Creating folders for your favorite drums, chords, and leads will always help you get a vibe going, even if you opt to change them at a later stage.
If you need to get a head start on loading up your library with some immediately usable drums, look no further than Toolroom Academy very own Ben Remember’s Drums & Grooves.
In either case, get organized!
Another great workflow tip that’s based around the creative side of writing music involves opening your mind to all creative stimuli in the early stages of production.
When jamming, try not to think about what you’re doing. Just do it.
Messing around and trying new things that you wouldn’t otherwise opt for puts you in an open state, where creativity flows.
Take it from us: you have permission to be as goofy and weird as you want. This music thrives on those childlike feelings of being carefree, and in the moment. Just have a look at any dancefloor, and you’ll see what we mean.
Being critical of your work from the start can put you in a closed state, which in the early stages of production is not favorable to creative output.
Ease up a bit. Have a laugh and jam.
Always keep a notepad or recorder with you to jot down ideas, tunes or riffs that come into your head. A notepad that can help you write useful instructions and directions that occur often when deep into a production session.
We see it all the time. A student is working on a promising new tune, but then they have a completely unrelated, but equally worthy idea pop into their creative mind.
This is like gold dust slipping through your fingers! Write them down, and come back to them later.
Pro-tip: You can also use your new piece of gear to record field noises and put them in your tracks as we outlined in our 10 Techno Production Tips article.
One of the biggest challenges producers face when they sit down to start a new project is trying to do everything at once.
We see it all the time. New producers will try to fine-tune their lead synthesizer whilst tweaking the semitones of a kick drum before they even have an idea.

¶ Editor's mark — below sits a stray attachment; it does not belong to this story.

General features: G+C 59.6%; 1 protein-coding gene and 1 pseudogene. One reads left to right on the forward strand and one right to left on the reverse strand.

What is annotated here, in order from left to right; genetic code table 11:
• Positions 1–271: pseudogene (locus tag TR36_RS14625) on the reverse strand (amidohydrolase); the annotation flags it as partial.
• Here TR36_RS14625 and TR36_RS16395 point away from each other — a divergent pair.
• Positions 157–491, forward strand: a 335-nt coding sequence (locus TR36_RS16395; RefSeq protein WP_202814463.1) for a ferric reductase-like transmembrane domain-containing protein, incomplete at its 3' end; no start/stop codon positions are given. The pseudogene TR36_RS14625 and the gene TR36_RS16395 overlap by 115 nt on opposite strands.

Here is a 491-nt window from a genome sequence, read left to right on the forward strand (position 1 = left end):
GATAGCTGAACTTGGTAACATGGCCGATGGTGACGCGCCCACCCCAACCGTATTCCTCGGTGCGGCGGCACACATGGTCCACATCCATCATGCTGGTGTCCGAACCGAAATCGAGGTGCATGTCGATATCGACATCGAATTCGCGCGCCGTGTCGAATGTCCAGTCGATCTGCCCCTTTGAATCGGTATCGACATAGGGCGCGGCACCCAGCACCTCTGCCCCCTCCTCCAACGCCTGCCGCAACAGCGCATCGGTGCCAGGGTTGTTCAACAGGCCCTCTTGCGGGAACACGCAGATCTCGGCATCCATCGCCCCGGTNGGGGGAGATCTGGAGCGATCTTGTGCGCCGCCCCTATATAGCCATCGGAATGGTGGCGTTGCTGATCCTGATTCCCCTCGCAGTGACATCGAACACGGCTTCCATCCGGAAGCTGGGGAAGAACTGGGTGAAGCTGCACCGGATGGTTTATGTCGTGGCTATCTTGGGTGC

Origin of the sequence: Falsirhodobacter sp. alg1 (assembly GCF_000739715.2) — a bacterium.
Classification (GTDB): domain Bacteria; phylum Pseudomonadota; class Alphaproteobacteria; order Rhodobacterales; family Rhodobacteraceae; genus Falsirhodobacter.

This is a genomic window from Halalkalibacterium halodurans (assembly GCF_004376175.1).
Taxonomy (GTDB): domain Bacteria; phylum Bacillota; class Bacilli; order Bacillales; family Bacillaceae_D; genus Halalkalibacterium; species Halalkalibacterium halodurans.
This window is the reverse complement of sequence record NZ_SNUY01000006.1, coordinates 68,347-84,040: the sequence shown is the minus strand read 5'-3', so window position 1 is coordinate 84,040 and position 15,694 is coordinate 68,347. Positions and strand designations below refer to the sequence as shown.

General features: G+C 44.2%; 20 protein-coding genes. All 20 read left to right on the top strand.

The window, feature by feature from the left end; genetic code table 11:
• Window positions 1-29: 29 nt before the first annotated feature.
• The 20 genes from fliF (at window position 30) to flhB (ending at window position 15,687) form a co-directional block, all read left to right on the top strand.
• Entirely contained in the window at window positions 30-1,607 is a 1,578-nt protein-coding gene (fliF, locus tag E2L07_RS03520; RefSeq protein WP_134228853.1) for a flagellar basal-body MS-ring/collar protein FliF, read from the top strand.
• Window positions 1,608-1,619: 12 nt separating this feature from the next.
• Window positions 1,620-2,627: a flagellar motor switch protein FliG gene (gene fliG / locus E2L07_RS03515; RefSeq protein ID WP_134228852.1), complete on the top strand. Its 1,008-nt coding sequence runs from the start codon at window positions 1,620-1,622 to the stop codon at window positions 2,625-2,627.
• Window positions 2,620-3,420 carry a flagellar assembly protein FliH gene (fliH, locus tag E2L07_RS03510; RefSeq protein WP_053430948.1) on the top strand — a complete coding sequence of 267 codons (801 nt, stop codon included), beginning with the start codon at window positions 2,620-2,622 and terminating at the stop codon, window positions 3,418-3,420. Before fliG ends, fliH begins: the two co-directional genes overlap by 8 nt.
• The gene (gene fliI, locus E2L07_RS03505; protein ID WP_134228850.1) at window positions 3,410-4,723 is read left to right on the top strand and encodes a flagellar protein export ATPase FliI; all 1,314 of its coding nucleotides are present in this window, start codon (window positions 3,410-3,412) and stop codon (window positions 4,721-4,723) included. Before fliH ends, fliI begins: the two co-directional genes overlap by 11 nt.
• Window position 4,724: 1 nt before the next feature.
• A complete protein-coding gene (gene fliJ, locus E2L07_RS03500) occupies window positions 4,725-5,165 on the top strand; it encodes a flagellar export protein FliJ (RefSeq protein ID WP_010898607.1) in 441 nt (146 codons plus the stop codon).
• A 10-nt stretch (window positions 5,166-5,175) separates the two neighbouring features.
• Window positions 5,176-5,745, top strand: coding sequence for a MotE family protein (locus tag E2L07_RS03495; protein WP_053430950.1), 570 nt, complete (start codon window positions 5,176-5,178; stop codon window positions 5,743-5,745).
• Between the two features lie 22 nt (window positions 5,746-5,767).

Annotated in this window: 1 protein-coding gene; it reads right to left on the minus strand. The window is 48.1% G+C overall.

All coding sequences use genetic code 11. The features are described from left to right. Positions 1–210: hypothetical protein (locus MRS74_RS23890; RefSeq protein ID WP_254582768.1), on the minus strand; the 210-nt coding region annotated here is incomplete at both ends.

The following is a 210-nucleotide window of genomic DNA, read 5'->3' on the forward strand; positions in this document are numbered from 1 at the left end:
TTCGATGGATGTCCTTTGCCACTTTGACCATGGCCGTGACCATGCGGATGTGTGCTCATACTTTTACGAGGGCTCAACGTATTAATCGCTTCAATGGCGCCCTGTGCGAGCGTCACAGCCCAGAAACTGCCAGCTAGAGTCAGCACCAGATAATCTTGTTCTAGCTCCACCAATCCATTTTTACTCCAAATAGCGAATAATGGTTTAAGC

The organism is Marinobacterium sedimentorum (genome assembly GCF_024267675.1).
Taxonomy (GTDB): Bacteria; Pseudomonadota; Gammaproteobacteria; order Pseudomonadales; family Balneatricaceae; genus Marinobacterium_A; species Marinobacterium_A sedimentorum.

Needless to say, this is one of the most unproductive ways to work.
Don’t do it!
Everyone has a different workflow when it comes to ordering each section of their work, but in doing so you will save yourself a great deal of time, and find that you actually start finishing your songs, rather than wasting half an hour tweaking your bus settings when the project never even sees the light of day.
Instead, we suggest that you separate your production into three distinct phases: jamming, arrangement, and mixing.
Spend ample time on each, but once you’re done with one, be done with it and move forward.
In reality, everyone has a different approach when it comes to music creation, and that’s okay!
There’s nothing wrong with having a unique way in which you work that doesn’t meet
But, if you frequently find yourself getting stuck and being unable to finish tracks, we seriously suggest you do an audit of your current techniques and apply the tips mentioned here.
These guidelines offer a few alternative approaches to help you finish your tracks considerably quicker.
If you’re still struggling to get “in the zone” and find a workflow that brings you success, we can help.
Toolroom Academy offers courses online, where we help students create a workflow that seeks to have them well on their way to writing, producing, and finishing records.
Curious about how we can help you jumpstart your career? Drop us a line, and let’s talk about it!